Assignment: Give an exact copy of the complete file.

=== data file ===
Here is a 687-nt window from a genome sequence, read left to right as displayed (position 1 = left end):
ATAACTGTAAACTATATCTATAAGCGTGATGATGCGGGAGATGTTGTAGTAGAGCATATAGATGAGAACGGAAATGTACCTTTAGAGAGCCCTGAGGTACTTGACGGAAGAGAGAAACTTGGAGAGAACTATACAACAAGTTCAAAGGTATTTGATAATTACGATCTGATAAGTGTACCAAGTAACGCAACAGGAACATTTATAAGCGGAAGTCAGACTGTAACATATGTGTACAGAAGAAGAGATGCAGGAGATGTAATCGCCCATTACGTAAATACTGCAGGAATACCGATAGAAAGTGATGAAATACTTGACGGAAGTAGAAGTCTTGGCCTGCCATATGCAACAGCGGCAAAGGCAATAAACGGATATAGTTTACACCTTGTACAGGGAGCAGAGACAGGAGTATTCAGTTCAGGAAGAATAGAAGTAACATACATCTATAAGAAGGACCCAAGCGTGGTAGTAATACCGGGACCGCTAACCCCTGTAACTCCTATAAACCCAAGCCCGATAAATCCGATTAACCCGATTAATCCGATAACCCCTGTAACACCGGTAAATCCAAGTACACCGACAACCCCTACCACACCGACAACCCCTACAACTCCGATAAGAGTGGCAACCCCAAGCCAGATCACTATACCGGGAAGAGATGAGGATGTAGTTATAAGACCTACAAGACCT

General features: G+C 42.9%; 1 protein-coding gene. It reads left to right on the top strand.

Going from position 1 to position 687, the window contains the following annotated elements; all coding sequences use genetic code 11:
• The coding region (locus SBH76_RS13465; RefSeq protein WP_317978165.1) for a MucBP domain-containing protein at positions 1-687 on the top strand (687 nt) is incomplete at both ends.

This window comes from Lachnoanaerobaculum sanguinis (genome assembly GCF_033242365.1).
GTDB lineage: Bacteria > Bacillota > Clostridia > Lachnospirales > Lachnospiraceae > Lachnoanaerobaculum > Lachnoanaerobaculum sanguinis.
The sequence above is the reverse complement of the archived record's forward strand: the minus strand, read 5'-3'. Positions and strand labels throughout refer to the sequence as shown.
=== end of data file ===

Here is a 687-nt window from a genome sequence, read left to right as displayed (position 1 = left end):
ATAACTGTAAACTATATCTATAAGCGTGATGATGCGGGAGATGTTGTAGTAGAGCATATAGATGAGAACGGAAATGTACCTTTAGAGAGCCCTGAGGTACTTGACGGAAGAGAGAAACTTGGAGAGAACTATACAACAAGTTCAAAGGTATTTGATAATTACGATCTGATAAGTGTACCAAGTAACGCAACAGGAACATTTATAAGCGGAAGTCAGACTGTAACATATGTGTACAGAAGAAGAGATGCAGGAGATGTAATCGCCCATTACGTAAATACTGCAGGAATACCGATAGAAAGTGATGAAATACTTGACGGAAGTAGAAGTCTTGGCCTGCCATATGCAACAGCGGCAAAGGCAATAAACGGATATAGTTTACACCTTGTACAGGGAGCAGAGACAGGAGTATTCAGTTCAGGAAGAATAGAAGTAACATACATCTATAAGAAGGACCCAAGCGTGGTAGTAATACCGGGACCGCTAACCCCTGTAACTCCTATAAACCCAAGCCCGATAAATCCGATTAACCCGATTAATCCGATAACCCCTGTAACACCGGTAAATCCAAGTACACCGACAACCCCTACCACACCGACAACCCCTACAACTCCGATAAGAGTGGCAACCCCAAGCCAGATCACTATACCGGGAAGAGATGAGGATGTAGTTATAAGACCTACAAGACCT

General features: G+C 42.9%; 1 protein-coding gene. It reads left to right on the top strand.

Going from position 1 to position 687, the window contains the following annotated elements; all coding sequences use genetic code 11:
• The coding region (locus SBH76_RS13465; RefSeq protein WP_317978165.1) for a MucBP domain-containing protein at positions 1-687 on the top strand (687 nt) is incomplete at both ends.

This window comes from Lachnoanaerobaculum sanguinis (genome assembly GCF_033242365.1).
GTDB lineage: Bacteria > Bacillota > Clostridia > Lachnospirales > Lachnospiraceae > Lachnoanaerobaculum > Lachnoanaerobaculum sanguinis.
The sequence above is the reverse complement of the archived record's forward strand: the minus strand, read 5'-3'. Positions and strand labels throughout refer to the sequence as shown.